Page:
How to Write a Book

How to Write a Book
Spectacles lying on an open book, row of books behind c. 1947. Photo by Jack Cato (1889 - 1971)
Spectacles lying on an open book, c. 1947. Photo by Jack Cato (1889 – 1971) via State Library Victoria

I’ve been asked several times recently how I came to write a book, so today I’m sharing the answer. Writing a book is something I’ve wanted to do for a long time. On the surface, it’s a hard thing to do, but it’s very easy to write a book. It’s all the other stuff that’s hard. You just have to take it one step at a time.

1. Form the Intention to Write a Book

The first thing to do is to form a firm intention to write a book. Now I know that sounds ridiculous, but writing a book takes time. You need to decide how much you can spare, and where it’s coming from. Can you give it an hour a day or will it be a couple of hours on the weekend? Or will you go to a class or book yourself into a hotel for a week and write non-stop?

One of the things that got me started was this TED talk by Matt Cutts (has sound and starts playing immediately). He suggests that you can do anything for a month, and challenges you to try. He explains how he wrote a novel using the NaNoWriMo challenge. If you don’t want to write fiction, that’s ok. You could do NaNonFiWriMo for non-fiction or NaBloPoMo to blog every day. There’s probably others too.

2. Decide What to Write About

What you decide to write will put boundaries around what you do next, because all books come with a built-in structure and audience expectations.

For example, a romance will be something in the region of 50,000 – 80,000 words and follow a basic story line of person meets person, they fall in love, there’s a big bust up, they get back together again and live happily ever after. (That’s the simple version).

The easiest way to get started is to write about something you know a lot about, and for me, that was event planning. Inspired by a conversation overheard on a train, I put my event planning experience into a book to help others to put together Stress Free Dinner Parties.

Or you could write a book about something that you are investigating for yourself like I did with Signature Wardrobe Planning.

3. Choose Where to Write and Create a Writing Nest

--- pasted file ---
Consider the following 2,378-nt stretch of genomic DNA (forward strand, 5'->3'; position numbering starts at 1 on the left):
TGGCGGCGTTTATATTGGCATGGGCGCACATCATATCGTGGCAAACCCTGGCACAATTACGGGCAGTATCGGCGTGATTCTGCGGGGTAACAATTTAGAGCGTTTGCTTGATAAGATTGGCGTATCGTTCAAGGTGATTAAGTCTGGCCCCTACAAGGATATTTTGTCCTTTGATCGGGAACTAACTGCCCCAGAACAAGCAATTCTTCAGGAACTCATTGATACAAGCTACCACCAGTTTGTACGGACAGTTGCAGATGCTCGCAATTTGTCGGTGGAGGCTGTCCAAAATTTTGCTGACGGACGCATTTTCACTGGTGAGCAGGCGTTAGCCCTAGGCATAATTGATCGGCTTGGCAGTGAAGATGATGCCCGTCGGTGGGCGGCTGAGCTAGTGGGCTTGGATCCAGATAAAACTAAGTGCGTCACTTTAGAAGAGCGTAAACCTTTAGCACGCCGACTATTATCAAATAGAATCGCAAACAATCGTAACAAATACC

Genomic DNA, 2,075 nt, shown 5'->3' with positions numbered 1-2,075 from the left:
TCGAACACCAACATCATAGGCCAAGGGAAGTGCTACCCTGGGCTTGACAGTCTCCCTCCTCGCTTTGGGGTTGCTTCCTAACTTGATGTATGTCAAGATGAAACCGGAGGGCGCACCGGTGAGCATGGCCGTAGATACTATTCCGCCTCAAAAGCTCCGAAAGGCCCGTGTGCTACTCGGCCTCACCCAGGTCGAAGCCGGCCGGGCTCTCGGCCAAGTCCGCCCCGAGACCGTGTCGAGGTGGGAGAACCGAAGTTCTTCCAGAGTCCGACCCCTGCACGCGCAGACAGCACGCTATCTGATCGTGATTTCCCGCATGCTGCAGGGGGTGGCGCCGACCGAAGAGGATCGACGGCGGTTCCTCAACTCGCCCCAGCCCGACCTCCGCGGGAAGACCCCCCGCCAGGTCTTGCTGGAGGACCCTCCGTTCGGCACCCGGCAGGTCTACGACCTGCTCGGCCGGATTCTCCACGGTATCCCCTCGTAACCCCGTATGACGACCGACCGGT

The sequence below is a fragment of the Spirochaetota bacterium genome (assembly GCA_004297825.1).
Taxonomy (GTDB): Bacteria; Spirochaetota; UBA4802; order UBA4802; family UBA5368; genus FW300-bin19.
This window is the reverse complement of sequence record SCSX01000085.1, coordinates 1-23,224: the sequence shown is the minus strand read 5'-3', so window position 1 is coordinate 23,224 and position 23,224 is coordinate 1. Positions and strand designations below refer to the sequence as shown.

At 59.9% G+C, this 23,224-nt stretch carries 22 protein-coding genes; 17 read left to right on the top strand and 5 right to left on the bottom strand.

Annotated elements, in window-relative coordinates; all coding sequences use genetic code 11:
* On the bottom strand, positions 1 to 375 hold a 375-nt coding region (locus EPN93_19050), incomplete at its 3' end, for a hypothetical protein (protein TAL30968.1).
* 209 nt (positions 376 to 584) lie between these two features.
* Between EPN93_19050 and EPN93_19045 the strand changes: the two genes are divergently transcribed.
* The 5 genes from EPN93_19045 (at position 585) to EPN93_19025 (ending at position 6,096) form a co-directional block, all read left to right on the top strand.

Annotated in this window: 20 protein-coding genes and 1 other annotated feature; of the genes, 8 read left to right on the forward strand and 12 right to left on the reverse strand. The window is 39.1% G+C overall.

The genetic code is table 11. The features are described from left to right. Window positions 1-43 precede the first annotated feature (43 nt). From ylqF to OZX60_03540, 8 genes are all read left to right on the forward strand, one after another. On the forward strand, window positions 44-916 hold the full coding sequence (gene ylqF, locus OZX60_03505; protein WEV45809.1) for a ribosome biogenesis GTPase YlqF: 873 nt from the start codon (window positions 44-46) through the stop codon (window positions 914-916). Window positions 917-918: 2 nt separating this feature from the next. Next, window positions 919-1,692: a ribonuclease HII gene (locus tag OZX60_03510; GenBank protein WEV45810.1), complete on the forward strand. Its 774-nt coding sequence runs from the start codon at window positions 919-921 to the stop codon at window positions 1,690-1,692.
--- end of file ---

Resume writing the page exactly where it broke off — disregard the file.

You might think it is as easy as setting up at your dining table, but I am afraid there’s a little more to it than that. It needs to be a place where you can get comfortable, and where you can work undisturbed. Ideally, it will be appealing, and you will want to get in there and get words on the page. Listen to music if you like, or just the ambient noise.

I have an adjustable desk which I can set low enough for me to sit comfortably and ergonomically on my ergonomic chair. When I sell a few more books, I might get one that I can sit and stand at. I have my laptop hooked up to a stand-alone screen and use a wireless mouse and keyboard. I’m debating about whether to get a desktop. It is nice to work outside or in different places, but I tend to slouch and get a sore back, neck and shoulders when I don’t sit properly.

4. Plan Your Book

Tempting as it is to just start writing, if you are serious about writing a book, you need a plan to get you to the finish line.

Draft Your Outline

Having decided what you are writing you now have an idea of what has to come first, what comes last, and what bits need to go in between. You may also have an idea of how long each section has to be.

Draft Your Schedule and Completion Date

With your outline complete, you can allocate timeframes to each part. If you set yourself a date to finish by, you are more likely to do so.

5. Start Writing

And don’t stop until you finish your first draft.

Edit Your Book

If you want to make it a good book, you need to edit what you have written. It will be a mess, and there will be a lot of work still to do. You will need to rewrite a lot of it so that it makes sense. It might not flow right, so you may need to rearrange chunks of it. You might flesh out some parts, delete others, or add examples. Check your spelling and grammar and improve the overall consistency and coherence.

I like to print my drafts out, then read and correct on the paper, and type up my corrections at the end.

Edit Your Book a Second Time

Repeat your first editing process.

Congratulations! You Wrote a Book!

Make time to celebrate. Champers all round! Now it’s up to you to choose what to do next. You don’t have to publish it, or sell it, or do anything further if you don’t want to.

Getting published is where it starts getting complicated and you need to start bringing in professionals and start making hard decisions. So I’m going to leave it here because that’s a series of posts for another time. You can find a lot of information about this kind of thing on other blogs; The Creative Penn is a good place to start.

And that’s how you write a book. Have I made the idea of writing a book better or worse for you?

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